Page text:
We were Mayberry


We were Mayberry!

One afternoon recently an old Joanna friend of mine since high school days, Paul Mode, called me about a conversation he and several other Joanna folks had.

Paul said that he, Kay Darnell Baggett, Janice Price, and a couple of others were talking about the olden days of the Joanna childhood.

They mentioned the old swimming pool behind the schoolhouse at the end of Magnolia Street, and how all the mill hill children of Joanna enjoyed that pool during the summer.

They also talked about how their Mamas and Daddies never locked their doors at night and even left the doors open at night.

This was done because very few homes had an air conditioner, but practically every home had a big window fan, which was used to cool the homes some at night.

Paul told me that several other things were talked about when one of the girls said, “We were Mayberry!” Just like the Mayberry town on the Andy Griffith show.

After listening to Paul tell of his conversation with the other Joanna members, I told him that what he described was the same with every “mill hill”; only different names and different places, but the lifestyle of all the mill villages were basically the same.

Paul mentioned how the villagers took care of one another when one of the villagers got sick and could not work. There was no such thing as sick leave and welfare. The villagers were their own form of welfare.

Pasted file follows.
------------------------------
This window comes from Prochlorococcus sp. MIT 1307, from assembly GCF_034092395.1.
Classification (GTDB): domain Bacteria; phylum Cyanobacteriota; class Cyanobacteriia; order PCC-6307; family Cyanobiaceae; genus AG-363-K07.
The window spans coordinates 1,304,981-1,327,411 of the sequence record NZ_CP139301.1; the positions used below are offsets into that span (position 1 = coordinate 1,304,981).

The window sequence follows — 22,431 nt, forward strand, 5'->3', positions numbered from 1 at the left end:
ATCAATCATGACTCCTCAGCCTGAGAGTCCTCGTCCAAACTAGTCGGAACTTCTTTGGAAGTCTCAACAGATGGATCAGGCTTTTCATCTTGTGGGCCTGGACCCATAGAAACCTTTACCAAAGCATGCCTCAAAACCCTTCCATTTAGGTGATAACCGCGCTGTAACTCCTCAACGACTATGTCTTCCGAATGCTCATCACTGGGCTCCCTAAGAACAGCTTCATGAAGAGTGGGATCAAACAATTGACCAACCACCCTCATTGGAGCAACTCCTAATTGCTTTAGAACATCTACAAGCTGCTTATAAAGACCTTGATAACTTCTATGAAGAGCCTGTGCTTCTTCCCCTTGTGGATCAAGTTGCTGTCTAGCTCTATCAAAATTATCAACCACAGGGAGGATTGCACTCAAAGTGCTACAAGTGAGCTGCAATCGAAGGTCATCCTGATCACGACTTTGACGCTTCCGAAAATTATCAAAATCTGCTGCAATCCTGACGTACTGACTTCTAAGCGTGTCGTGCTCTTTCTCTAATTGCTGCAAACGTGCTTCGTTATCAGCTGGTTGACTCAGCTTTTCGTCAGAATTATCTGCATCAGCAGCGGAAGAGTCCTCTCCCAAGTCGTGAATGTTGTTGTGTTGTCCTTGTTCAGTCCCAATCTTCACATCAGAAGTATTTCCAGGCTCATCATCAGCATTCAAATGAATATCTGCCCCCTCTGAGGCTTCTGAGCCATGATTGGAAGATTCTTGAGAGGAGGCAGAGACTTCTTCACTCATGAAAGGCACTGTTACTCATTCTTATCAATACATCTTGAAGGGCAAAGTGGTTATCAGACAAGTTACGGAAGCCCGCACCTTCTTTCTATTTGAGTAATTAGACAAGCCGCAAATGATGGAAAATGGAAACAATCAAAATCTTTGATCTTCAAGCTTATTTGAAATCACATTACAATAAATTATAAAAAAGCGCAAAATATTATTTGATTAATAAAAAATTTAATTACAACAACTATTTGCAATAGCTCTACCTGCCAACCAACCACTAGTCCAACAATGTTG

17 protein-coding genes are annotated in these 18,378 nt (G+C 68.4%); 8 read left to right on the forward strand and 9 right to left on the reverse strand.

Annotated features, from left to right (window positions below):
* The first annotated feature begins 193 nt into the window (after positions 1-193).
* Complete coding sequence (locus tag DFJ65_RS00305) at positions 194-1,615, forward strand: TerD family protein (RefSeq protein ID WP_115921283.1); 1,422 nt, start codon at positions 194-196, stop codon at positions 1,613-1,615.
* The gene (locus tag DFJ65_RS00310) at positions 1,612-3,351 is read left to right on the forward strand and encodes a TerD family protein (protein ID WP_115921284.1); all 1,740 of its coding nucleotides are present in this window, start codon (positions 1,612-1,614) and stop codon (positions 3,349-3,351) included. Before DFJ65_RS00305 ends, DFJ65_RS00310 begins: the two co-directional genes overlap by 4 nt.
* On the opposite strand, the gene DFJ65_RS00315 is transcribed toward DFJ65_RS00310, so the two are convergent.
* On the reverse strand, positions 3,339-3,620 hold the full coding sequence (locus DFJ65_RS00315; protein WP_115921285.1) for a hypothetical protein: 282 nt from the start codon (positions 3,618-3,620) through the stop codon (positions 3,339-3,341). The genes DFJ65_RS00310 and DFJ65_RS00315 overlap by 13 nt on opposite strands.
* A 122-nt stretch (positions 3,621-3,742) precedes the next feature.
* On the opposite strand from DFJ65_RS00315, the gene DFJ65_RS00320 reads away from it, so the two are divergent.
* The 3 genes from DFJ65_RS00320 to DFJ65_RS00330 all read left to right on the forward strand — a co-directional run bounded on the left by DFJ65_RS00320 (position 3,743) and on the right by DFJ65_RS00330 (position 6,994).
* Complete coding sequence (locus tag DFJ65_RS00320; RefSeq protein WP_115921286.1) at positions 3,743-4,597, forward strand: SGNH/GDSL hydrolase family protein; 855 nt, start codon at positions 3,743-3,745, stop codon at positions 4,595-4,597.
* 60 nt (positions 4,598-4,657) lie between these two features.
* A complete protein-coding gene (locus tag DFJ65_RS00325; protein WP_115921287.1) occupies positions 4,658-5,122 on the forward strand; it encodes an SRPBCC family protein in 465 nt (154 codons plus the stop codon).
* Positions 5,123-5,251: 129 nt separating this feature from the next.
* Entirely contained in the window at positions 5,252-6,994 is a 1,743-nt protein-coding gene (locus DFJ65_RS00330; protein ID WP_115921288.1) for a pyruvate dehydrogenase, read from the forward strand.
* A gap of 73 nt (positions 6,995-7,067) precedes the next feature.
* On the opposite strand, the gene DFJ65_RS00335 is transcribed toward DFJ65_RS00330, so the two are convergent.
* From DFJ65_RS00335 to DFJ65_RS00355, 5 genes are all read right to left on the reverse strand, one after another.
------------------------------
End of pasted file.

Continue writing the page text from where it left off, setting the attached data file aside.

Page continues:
Many times as a youngster at Lydia, I can remember pulling my (our) Radio Flyer wagon around the village and collecting whatever each house could afford to give.

This was known as a “pounding” probably from pounding the streets collecting the food items. At the end of the “pounding” someone who organized the pounding would carry the collected food to the needed family.

This was done each time a mill family needed help and as often as they needed it.

Many times I have stated how I remember all the good things about growing up at the Lydia Mill village, and I realize that everyone has something about their childhood and where they grew up, but the mill village years of us youngsters of the early mill hill days will linger in our minds forever.

So, with all this being said, I dedicate this article to my good friend Paul Mode and all the villagers of his conversation.

Still remembering,


(Tommy Kitchens lives in Clinton.)

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